“I just gave him some of the very mechanical, ‘This is what's going on with your body.’ I could see he's getting erections, and I'm trying to tell him what's going on with his body because it's really important to him.”—White father, Denver
Some fathers said they had not yet talked to their 10–12-year-olds about issues related to sexual intercourse because they thought that they were still too young. However, some said that they had discussed delaying sexual activity. (In some cases, they may have been talking about messages they had given to their older children, rather than to their preteenagers.) As one father said:
“I've told [my daughter] a million times, ‘Hey, look! You've got plenty of time in your life. Why rush anything? Enjoy your youth.'”—English-speaking Hispanic father, Denver
Many fathers reported discussing with their children the potential negative consequences of sex, such as the risks of pregnancy and STDs; a few also mentioned emotional risks. Some thought that simply telling children not to have sex was unlikely to be effective, but that children would be better equipped to make good decisions about sex if they understood the potential negative consequences. Some fathers felt that talking to children about the potential consequences of sex was easier than talking about sex itself. For example, an English-speaking Hispanic father in Denver said, “Intercourse is probably hard to talk about with a child, but they need to know … what the consequences are.”
A few fathers said that as part of discussions about the potential consequences of sex, they had spoken with their children about the importance of using condoms. One said:
“I tell them, ‘There's going to come a time when you're 15, 16, and in the heat of the moment you're going to realize that you're going to need protection.'”—English speaking Hispanic father, Denver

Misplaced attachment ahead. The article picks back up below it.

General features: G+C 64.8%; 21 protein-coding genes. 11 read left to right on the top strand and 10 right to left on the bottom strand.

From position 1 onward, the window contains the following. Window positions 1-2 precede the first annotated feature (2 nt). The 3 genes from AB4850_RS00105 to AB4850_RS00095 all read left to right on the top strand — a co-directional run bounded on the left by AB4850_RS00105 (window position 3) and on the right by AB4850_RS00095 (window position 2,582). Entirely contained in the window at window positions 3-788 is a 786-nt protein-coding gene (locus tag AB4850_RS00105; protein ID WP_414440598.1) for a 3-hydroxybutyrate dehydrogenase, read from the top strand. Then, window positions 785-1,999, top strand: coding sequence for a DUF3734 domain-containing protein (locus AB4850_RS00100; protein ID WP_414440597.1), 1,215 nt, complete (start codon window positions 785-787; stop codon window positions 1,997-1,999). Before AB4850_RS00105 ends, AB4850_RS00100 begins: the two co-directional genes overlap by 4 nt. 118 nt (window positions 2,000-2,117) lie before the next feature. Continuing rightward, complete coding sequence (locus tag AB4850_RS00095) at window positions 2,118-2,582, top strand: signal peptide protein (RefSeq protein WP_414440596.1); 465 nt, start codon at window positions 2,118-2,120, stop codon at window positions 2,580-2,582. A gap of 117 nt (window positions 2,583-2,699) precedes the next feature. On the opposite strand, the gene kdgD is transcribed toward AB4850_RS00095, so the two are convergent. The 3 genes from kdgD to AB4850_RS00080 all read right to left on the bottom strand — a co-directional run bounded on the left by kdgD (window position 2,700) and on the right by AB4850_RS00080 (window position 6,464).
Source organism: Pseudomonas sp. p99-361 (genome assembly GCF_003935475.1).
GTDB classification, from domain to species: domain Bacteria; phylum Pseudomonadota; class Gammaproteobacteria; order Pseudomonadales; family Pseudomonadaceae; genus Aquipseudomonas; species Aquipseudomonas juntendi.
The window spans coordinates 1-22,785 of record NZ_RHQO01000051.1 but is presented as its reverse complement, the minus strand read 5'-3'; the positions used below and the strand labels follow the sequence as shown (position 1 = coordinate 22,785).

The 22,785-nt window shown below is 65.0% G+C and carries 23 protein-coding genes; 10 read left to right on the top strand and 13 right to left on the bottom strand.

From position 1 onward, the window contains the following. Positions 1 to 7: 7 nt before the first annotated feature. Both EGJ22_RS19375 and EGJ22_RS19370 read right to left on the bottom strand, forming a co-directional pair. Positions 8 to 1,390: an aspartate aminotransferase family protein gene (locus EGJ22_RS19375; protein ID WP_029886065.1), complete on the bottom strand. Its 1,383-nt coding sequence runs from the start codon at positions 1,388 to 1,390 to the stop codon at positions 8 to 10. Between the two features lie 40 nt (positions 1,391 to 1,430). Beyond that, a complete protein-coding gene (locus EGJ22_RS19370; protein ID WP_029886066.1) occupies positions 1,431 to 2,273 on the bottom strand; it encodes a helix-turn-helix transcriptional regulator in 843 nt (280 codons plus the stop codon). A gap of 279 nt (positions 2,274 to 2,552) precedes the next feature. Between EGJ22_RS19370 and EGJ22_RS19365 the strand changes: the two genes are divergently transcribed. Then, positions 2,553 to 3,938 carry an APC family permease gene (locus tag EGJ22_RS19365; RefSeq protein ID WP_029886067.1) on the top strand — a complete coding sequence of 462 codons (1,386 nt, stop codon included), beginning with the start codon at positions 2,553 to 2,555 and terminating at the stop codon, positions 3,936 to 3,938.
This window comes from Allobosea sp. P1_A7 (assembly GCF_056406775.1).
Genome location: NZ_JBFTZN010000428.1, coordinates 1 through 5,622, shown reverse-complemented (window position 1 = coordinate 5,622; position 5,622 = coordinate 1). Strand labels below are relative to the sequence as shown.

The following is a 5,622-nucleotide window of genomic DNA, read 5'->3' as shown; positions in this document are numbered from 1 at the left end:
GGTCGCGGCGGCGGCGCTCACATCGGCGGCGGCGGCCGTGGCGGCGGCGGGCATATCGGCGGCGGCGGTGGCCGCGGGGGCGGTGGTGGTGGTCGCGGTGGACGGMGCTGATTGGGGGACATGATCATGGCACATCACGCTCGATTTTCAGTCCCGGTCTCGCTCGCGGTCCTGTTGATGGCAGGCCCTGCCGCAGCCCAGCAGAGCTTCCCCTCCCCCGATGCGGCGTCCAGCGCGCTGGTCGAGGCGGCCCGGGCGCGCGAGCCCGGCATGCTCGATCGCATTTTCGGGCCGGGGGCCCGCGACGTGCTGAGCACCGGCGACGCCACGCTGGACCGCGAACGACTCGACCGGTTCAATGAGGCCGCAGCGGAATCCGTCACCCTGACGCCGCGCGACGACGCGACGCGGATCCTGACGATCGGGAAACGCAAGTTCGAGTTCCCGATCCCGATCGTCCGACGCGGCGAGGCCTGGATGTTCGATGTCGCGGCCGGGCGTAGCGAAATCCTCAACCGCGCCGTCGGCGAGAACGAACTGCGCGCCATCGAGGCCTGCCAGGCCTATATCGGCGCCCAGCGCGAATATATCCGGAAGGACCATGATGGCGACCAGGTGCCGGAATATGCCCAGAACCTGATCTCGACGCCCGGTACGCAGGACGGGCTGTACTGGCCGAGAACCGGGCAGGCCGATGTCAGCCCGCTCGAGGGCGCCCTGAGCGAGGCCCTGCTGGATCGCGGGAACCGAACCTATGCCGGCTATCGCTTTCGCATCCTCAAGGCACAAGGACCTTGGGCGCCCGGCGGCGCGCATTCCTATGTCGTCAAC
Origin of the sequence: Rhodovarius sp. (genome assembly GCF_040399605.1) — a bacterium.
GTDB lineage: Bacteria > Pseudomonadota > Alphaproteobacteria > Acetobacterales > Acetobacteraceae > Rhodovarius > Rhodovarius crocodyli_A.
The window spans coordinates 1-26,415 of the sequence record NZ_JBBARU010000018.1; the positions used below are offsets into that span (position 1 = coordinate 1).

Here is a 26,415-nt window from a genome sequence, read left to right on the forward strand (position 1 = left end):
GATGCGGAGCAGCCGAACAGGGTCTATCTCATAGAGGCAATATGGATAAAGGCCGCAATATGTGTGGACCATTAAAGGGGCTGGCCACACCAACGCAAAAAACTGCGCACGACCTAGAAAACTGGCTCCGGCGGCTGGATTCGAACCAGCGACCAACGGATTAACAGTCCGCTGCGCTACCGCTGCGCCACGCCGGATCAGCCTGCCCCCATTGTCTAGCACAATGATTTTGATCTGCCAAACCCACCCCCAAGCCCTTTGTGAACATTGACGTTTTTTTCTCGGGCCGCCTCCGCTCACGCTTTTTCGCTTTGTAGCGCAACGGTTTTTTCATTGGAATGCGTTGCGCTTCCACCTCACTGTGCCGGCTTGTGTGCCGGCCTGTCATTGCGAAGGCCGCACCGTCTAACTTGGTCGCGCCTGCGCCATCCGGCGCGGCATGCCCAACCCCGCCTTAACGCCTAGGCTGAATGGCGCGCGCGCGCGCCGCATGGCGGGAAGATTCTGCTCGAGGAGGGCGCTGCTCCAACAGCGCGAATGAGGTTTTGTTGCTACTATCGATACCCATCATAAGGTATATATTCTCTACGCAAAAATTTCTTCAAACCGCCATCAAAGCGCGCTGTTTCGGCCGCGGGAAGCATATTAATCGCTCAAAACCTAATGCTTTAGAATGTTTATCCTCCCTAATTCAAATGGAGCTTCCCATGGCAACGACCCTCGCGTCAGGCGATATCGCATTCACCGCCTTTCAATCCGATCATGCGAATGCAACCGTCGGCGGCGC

Other messages. A few fathers said that they wanted to convey their values regarding the meaning of sex and healthy sexuality. As one explained:
“I think the most important thing I can do as a parent is to allow my children to have a clean perspective of this aspect of life, and [to explain that] it's just another aspect of life. It's not the be-all and end-all. It's not what makes a relationship. … I want to let my children know that it is a wonderful … thing to do with another person that is special in your life.”—White father, Raleigh
Fathers sometimes said they had spoken about issues such as peer pressure and self-respect, which they saw as a means of helping their children resist engaging in sexual activity before they were ready.
Fathers discussed some topics only with sons or only with daughters. A few said they had talked to their sons about having respect for women, and some had warned their daughters that boys just want to have sex. For instance, a Spanish-speaking Hispanic father in New York reported, “I say that boys only want one thing. When they get what they want, [they will leave].”
A few fathers had warned daughters about the dangers of sexual predators, either on the Internet or on the street.
Other Strategies for Promoting Positive Development
Although some fathers had not talked with their children about sex, all of them had provided guidance that they felt would help to keep their children safe and to promote their positive development, both in general and in relation to sex.
Fathers in several groups talked about keeping their children focused on life goals, such as going to college or pursuing career aspirations (e.g., becoming a doctor). They used these goals to remind their children to work hard and stay out of trouble, and they stressed to their children the importance of avoiding the risk of an unintended pregnancy or an STD, which might prevent them from reaching their goals. An English-speaking Hispanic mother in Denver said that her husband could not talk with their daughter about her sexual development (“It's like taboo”), but he did talk to her about responsibility and waiting, advising her to “wait until you get your education.”
Some fathers discussed the importance of having clear expectations and rules for their children. For example, an English-speaking Hispanic father in Denver stated, “You have to have expectations [for] your kid. You have to tell them, ‘I expect you to do this. I expect you to do that.'”
The importance of disciplining one's children and penalizing them for misbehavior was emphasized more often in the black and Spanish-speaking Hispanic groups than in the other groups. Some fathers in the former groups stated that parents too often try to abdicate the responsibility of discipline to teachers or other authorities. They maintained that parents need to set firm limits and to revoke privileges when children are not behaving in an acceptable way. One black father in Raleigh explained that the real world has consequences, especially for black men, and that it was his job to discipline his children so that they could be safe in the world: “You've got to be real with them or the streets are going to be real with them.”